“Unless the final settlement proves to be acceptable, then the option of retaining EU membership should be retained. The final settlement should therefore be subject to approval, through Parliament and potentially through a general election or referendum”
Though heavily publicised by colleagues in Brussels, this resolution passed by Labour party conference last year has never received the recognition it deserved. Neither was it taken on board by the Labour leadership, the same people who once campaigned for conference to reign supreme. Meanwhile there are socialist and left leaning colleagues in Brussels who view Labour’s current position with, alarm, disdain and lack of comprehension.
Their bafflement started during the EU referendum campaign when the Labour leadership showed little inclination to follow the party’s longstanding pro-EU policy resulting in Labour failing to take its voters with it in supporting the remain side. Such a dislocation could prove electorally problematic in the future.
Friends and colleagues are now equally baffled by the Labour opposition’s lack of any discernible strategy either in attacking Theresa May’s increasingly outrageous actions or coming forward with a strong case for Europe. There is a view that this could be Labour’s moment and we are blowing it.
There are, as we know, Labour MPs who fear for their leave-voting seats if they veer too far towards gainsaying Brexit. Perhaps more importantly, the collective Labour leadership’s lukewarm stance on Britain’s membership of the EU shows no signs of changing. There is little evidence that Jeremy Corbyn’s attendance at meetings of the Party of European Socialists has done much to ameliorate the situation, and neither have Tom Watson’s frequent visits to Brussels.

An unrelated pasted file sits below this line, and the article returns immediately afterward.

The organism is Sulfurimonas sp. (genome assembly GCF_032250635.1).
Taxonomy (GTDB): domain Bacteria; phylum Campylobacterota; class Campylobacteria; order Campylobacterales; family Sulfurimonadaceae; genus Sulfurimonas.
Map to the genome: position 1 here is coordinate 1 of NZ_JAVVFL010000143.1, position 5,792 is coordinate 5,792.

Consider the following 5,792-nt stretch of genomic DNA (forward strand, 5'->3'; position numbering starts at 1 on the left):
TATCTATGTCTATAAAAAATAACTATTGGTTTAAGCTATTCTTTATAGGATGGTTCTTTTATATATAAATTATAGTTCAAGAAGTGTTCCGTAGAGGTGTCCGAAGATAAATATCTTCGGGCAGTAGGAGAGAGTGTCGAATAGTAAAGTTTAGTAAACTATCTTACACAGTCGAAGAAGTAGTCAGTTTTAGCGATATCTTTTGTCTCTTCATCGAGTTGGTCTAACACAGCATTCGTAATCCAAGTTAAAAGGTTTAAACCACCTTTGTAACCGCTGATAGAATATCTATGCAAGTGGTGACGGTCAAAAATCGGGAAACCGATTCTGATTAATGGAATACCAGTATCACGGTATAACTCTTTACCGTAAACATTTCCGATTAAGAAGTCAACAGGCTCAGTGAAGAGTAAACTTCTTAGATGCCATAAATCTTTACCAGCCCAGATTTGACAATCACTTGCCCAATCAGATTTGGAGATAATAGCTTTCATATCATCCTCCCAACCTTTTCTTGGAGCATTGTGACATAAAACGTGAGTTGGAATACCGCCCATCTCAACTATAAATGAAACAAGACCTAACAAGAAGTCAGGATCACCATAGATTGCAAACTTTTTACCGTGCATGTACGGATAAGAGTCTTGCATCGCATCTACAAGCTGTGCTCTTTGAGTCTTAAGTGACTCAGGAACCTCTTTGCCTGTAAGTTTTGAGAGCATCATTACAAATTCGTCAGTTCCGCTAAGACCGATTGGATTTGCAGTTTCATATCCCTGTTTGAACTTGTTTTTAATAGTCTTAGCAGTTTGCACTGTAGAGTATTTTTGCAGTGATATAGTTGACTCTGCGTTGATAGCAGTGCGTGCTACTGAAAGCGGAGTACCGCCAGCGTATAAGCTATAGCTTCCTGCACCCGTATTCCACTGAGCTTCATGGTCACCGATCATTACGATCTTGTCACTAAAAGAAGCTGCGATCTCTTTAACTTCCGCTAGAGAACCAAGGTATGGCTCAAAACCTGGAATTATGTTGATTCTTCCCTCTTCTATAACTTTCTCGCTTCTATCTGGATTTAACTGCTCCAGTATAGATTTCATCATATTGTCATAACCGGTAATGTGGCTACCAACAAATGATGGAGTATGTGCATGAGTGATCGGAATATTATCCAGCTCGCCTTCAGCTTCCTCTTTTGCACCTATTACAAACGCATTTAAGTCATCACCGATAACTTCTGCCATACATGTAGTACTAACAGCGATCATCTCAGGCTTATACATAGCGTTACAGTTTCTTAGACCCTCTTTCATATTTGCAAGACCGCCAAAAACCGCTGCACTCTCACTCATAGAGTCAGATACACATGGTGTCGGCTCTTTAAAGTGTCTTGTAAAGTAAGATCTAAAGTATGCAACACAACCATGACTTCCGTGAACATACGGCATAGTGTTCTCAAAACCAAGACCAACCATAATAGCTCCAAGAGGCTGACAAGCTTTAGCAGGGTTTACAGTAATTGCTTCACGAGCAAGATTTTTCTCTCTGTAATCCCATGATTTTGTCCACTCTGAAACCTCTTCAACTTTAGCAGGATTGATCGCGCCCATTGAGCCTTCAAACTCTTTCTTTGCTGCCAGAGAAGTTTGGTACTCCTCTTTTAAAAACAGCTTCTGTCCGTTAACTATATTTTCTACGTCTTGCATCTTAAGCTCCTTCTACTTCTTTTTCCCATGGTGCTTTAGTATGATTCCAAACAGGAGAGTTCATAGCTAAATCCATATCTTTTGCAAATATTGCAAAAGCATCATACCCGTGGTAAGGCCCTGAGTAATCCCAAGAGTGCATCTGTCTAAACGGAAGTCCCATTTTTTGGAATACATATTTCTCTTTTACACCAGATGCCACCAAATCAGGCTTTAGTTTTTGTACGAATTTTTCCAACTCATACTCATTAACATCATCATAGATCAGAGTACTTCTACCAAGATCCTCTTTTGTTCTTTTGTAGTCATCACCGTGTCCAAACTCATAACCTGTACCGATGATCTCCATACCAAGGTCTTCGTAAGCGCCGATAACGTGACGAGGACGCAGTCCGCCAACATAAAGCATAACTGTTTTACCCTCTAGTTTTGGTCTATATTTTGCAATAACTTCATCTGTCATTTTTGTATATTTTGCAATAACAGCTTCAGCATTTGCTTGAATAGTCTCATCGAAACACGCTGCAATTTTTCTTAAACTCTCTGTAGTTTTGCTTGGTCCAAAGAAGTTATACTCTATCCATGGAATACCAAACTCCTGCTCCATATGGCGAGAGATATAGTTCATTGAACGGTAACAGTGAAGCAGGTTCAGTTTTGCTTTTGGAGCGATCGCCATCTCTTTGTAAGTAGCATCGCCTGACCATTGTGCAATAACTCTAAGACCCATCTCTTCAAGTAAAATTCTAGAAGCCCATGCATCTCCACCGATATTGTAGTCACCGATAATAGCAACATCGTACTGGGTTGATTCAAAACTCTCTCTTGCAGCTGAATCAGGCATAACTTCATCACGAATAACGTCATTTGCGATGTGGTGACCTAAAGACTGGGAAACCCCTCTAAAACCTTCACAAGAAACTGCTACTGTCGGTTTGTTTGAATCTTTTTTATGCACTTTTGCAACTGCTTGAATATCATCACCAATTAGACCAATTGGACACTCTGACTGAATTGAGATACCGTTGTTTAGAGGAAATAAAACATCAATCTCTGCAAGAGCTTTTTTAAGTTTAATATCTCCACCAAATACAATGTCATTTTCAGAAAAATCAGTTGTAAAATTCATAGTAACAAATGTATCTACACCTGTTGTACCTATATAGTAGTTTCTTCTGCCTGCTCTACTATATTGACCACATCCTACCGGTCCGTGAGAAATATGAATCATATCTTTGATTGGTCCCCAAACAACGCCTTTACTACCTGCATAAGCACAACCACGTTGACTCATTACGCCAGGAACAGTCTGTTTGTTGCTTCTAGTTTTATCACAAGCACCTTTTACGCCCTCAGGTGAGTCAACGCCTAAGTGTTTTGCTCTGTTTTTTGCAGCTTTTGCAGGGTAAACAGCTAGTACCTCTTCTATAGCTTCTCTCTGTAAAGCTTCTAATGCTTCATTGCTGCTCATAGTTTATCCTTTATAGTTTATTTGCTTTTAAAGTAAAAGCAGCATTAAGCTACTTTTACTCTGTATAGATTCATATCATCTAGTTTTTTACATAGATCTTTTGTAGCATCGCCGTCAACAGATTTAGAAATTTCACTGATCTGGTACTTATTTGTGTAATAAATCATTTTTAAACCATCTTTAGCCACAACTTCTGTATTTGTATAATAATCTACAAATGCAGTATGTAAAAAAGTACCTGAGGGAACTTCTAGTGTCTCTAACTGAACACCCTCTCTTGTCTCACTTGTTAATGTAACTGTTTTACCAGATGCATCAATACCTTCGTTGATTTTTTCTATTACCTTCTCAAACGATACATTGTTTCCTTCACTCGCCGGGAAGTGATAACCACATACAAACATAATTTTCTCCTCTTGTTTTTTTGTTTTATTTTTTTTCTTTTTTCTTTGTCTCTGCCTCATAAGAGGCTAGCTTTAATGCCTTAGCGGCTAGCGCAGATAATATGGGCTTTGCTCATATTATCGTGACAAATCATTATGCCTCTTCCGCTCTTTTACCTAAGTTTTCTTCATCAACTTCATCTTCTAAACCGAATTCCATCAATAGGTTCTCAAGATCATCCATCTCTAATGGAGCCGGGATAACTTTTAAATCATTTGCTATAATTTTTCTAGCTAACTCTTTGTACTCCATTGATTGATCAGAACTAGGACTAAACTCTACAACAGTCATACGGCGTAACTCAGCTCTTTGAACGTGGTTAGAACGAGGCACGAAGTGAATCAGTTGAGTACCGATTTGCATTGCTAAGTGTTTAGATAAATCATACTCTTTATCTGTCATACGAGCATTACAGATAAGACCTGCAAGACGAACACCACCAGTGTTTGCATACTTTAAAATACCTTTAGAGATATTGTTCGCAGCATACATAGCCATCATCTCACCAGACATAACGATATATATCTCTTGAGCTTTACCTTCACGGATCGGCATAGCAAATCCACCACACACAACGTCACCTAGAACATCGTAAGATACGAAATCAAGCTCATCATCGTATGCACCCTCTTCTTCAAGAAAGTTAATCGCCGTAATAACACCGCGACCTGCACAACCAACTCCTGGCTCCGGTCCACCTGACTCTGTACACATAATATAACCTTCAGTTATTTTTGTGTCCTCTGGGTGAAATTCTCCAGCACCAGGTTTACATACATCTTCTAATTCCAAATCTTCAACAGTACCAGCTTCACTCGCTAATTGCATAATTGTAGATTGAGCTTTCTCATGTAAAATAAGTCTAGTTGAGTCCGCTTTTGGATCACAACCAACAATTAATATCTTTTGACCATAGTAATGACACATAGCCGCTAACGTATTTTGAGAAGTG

While I understand the feelings of MP colleagues in seats where the majority voted to leave, going all out for Brexit is not the only sensible or possible reaction. Although a majority of voters in many Labour-held constituencies may have backed leaving the EU, this does not mean that most Labour supporters in such seats voted that way. This is the most important point MPs need to take on board if they decide to go against Labour’s long-time pro-EU stance.
According to John Curtice in the Staggers on 9 February, the pro-leave majorities in such seats could be accounted for by the behaviour of those who voted for Labour’s opponents or did not vote at all. Tellingly, Curtice emphasises that Labour won the support of more than half the electorate in just two constituencies in the 2015 general election. These two are, therefore, the only MPs who can justifiably be swayed by the argument that they must back Brexit at all costs because Labour voters in their constituencies wanted it.
In fact, as Curtice says, all the survey evidence on how individual voters behaved on June 23 indicates that a clear majority of those who voted Labour in 2015 backed remain. Even if Labour voters in London are excluded, a large panel of 30,000 voters organised by the British Election Study still came up with the result that 69 per cent of 2015 Labour voters who voted remain.
This evidence demonstrates why colleagues in Brussels are not at all happy with the stance of both the Labour leadership and many MPs at Westminster. The final straw was Labour backing the Article 50 bill even though all the amendments had been lost.
There are inevitably differences of view on Brexit both in Westminster and in the European Union. There is, however, one view on which everyone agrees, namely that this is the most important decision we will take for a generation. No wonder colleagues from other countries are staggered by the Labour leadership’s jettisoning our previously immutable commitment to the European Union.